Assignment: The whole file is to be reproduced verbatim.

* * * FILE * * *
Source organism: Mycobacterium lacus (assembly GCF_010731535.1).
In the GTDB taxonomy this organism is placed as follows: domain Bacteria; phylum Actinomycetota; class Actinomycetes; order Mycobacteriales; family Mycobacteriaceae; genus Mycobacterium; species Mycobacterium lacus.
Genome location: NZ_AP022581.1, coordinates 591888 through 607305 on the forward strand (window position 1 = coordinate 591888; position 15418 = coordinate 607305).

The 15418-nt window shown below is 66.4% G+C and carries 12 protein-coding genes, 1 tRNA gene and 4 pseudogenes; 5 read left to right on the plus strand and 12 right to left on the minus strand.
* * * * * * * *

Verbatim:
Source organism: Mycobacterium lacus (assembly GCF_010731535.1).
In the GTDB taxonomy this organism is placed as follows: domain Bacteria; phylum Actinomycetota; class Actinomycetes; order Mycobacteriales; family Mycobacteriaceae; genus Mycobacterium; species Mycobacterium lacus.
Genome location: NZ_AP022581.1, coordinates 591888 through 607305 on the forward strand (window position 1 = coordinate 591888; position 15418 = coordinate 607305).

The 15418-nt window shown below is 66.4% G+C and carries 12 protein-coding genes, 1 tRNA gene and 4 pseudogenes; 5 read left to right on the plus strand and 12 right to left on the minus strand.